Globalizing Japan: Ethnography of the Japanese Presence in Asia, Europe, and America

By Harumi Befu; Sylvie Guichard-Anguis | Go to book overview

9

Global culture in question

Contemporary Japanese photography in America

Julia Adeney Thomas

Globalization theory too often takes its cue from business, from the global capital, technology, production, and markets that, as Marx and Engels foretold, chase "the bourgeoisie over the whole surface of the globe" (Harvey 1995). As these forces circle the earth, politics is said to be subsumed by the market, 1 and "culture" refers merely to modes of consumption (Beinart 1997). Even "high culture," once thought to be distinguishable from popular culture partially on the basis of not being viable on the open market, can be viewed, so the claim goes, as just another commodity. In other words, it is argued that intellectual and artistic endeavors are subject to the same homogenizing and systematizing forces that are routinizing business practices everywhere. But things are neither so grim nor so simple. Commodity exchange and intellectual and artistic exchange do not function identically because their goals and their means of production are not identical. In fact, it is crucial to our understanding of globalization to recognize the differences between investment and interpretation, between the value of capital and other values.

To support this point, I want to examine a particular band of global exchange - the success of contemporary Japanese fine art photography in American art museums and galleries. I will argue that, although fine art photographs are commodities, they are much more as well. Indeed, several layers of determination must be recognized to understand how Japanese photography is positioned in American museums: (1) "globalization" and what it means for national identities; (2) the broad modes of understanding "Japan" and "the West" organized by the discourses of Orientalism and Nihonjinron (Japanese discussions of what distinguishes them as a people); (3) the specifics of America's arch, turbulent art world with its fragile careers, heralded openings, complex institutional structure, and politicized criticism, and the corresponding conditions in Japan; and (4) the individual creativity and vision of the artists. These are different, often contradictory, forces, but together they have created a prominent place in the United States for photographic work called "Japanese."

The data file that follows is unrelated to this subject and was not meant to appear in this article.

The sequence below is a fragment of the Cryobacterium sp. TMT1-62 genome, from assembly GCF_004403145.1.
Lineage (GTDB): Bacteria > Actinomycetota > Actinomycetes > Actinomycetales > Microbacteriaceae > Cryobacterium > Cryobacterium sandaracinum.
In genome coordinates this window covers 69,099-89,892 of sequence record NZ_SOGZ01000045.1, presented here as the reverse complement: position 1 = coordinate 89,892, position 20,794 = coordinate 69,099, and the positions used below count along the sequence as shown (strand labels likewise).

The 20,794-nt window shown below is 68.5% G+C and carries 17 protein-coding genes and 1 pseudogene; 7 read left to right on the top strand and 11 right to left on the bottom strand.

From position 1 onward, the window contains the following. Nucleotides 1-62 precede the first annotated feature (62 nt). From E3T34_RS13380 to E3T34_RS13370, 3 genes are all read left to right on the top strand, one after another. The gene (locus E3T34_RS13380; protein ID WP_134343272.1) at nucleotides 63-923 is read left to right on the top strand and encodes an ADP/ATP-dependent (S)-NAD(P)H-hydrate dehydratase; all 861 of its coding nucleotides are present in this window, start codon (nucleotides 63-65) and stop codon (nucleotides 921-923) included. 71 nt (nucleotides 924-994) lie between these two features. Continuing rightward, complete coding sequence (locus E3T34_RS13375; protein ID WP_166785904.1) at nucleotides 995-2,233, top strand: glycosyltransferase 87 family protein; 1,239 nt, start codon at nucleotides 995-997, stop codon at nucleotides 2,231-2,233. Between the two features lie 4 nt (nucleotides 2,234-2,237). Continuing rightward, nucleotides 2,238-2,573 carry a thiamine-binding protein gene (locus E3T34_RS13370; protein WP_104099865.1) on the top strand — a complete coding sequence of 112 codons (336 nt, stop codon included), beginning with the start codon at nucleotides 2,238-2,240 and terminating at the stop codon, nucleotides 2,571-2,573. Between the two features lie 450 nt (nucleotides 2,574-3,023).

Following the most optimistic predictions about global markets, Japanese fine art photography has met with resounding success. Even the most casual history reveals sustained and growing support from galleries, museums,

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Globalizing Japan: Ethnography of the Japanese Presence in Asia, Europe, and America
Table of contents

Table of contents

  • Title Page v
  • Contents vii
  • Figures xii
  • Tables xiii
  • Series Editor's Preface xvii
  • Preface xix
  • Acknowledgments xxii
  • Part I - Introduction 1
  • 1 - The Global Context of Japan Outside Japan 3
  • Bibliography 21
  • Part II - Human Dispersal 23
  • 2 - Objects, City, and Wandering 25
  • Part III - Organizational Transplant 41
  • 3 - Positioning "Globalization" at Overseas Subsidiaries of Japanese Multinational Corporations 43
  • 4 - Japanese Businesswomen of Yaohan Hong Kong 52
  • Notes 67
  • 5 - Neverland Lost 69
  • Notes 89
  • 6 - Soka Gakkai in Germany 94
  • Part IV - Cultural Diffusion 109
  • 7 - Japanese Comics Coming to Hong Kong 111
  • Bibliography 120
  • 8 - Japanese Popular Music in Hong Kong 121
  • 9 - Global Culture in Question 131
  • Notes 147
  • Bibliography 148
  • Part V - Images 151
  • 10 - A Collision of Discourses 153
  • 11 - Images of the Japanese Welfare State 176
  • Bibliography 190
  • 12 - Consuming the Modern 194
  • 13 - Japan Through French Eyes 209
  • 14 - The Yamatodamashi of the Takasago Volunteers of Taiwan 222
  • Index 251
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